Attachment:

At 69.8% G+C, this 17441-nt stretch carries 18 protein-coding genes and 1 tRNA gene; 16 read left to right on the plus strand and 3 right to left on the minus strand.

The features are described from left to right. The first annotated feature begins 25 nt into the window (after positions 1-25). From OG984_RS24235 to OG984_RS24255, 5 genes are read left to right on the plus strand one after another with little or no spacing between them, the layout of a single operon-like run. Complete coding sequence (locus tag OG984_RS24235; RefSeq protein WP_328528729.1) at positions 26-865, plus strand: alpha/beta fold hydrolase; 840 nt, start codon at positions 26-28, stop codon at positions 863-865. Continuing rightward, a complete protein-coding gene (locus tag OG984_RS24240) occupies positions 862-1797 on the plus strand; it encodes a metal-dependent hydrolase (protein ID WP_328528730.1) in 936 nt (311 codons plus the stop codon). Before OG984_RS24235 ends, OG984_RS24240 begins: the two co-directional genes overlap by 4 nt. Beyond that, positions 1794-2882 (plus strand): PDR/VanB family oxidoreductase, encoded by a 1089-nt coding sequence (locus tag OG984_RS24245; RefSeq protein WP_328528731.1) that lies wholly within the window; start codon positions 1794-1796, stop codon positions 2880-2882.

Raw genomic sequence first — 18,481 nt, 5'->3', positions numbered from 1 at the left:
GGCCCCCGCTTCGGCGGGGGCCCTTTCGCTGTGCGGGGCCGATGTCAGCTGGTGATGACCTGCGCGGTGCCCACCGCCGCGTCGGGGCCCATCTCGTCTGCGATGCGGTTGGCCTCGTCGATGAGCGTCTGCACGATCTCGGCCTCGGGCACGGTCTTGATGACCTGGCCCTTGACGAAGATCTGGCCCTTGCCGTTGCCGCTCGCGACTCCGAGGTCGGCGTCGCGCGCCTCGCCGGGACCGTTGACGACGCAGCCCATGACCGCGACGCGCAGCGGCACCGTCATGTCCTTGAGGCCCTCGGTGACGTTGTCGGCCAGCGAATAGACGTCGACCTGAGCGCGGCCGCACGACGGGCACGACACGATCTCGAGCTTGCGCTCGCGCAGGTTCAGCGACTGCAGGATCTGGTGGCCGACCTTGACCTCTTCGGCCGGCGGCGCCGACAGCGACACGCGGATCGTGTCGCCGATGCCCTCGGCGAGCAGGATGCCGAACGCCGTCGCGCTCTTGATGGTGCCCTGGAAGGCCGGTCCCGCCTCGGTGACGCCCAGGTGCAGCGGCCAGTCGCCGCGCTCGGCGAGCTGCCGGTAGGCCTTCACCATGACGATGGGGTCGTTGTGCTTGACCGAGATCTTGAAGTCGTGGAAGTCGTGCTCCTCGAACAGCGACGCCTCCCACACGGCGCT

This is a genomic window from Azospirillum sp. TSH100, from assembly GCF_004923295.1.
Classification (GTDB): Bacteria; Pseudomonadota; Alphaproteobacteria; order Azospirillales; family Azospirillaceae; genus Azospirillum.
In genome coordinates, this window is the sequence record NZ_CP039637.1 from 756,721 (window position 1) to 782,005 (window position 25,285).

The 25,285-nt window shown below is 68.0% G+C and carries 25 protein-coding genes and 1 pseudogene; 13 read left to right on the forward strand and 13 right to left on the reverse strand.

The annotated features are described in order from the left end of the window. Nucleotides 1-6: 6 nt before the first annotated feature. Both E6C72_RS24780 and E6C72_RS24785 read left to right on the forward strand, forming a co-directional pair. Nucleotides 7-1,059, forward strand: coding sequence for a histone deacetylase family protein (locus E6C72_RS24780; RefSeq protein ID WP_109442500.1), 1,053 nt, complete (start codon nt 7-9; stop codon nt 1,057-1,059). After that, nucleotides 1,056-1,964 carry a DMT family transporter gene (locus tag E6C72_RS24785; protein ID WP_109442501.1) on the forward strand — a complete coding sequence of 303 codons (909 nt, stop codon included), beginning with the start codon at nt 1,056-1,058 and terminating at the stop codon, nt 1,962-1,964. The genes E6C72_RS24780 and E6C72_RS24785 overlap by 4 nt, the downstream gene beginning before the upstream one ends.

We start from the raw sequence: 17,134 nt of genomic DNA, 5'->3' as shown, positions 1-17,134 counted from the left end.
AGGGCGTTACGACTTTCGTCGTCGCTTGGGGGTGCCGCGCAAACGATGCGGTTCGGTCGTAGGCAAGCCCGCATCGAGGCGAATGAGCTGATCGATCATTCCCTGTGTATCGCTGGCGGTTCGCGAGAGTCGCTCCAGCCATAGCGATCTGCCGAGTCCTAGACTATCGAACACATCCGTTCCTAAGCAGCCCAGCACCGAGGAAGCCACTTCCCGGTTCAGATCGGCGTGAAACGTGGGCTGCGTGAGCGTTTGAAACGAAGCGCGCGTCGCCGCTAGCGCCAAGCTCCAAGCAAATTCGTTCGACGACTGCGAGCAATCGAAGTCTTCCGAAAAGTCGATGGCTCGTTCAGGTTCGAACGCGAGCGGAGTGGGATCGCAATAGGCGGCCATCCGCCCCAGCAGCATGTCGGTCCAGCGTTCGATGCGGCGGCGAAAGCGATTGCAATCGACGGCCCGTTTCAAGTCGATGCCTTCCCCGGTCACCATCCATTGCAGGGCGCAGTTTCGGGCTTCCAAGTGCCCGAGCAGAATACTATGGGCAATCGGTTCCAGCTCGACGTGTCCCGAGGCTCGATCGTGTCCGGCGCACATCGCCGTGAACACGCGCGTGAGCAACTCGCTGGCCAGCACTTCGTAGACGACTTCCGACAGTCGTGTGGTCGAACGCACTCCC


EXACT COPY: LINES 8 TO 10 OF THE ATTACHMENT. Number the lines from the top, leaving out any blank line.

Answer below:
The 25,285-nt window shown below is 68.0% G+C and carries 25 protein-coding genes and 1 pseudogene; 13 read left to right on the forward strand and 13 right to left on the reverse strand.

The annotated features are described in order from the left end of the window. Nucleotides 1-6: 6 nt before the first annotated feature. Both E6C72_RS24780 and E6C72_RS24785 read left to right on the forward strand, forming a co-directional pair. Nucleotides 7-1,059, forward strand: coding sequence for a histone deacetylase family protein (locus E6C72_RS24780; RefSeq protein ID WP_109442500.1), 1,053 nt, complete (start codon nt 7-9; stop codon nt 1,057-1,059). After that, nucleotides 1,056-1,964 carry a DMT family transporter gene (locus tag E6C72_RS24785; protein ID WP_109442501.1) on the forward strand — a complete coding sequence of 303 codons (909 nt, stop codon included), beginning with the start codon at nt 1,056-1,058 and terminating at the stop codon, nt 1,962-1,964. The genes E6C72_RS24780 and E6C72_RS24785 overlap by 4 nt, the downstream gene beginning before the upstream one ends.

We start from the raw sequence: 17,134 nt of genomic DNA, 5'->3' as shown, positions 1-17,134 counted from the left end.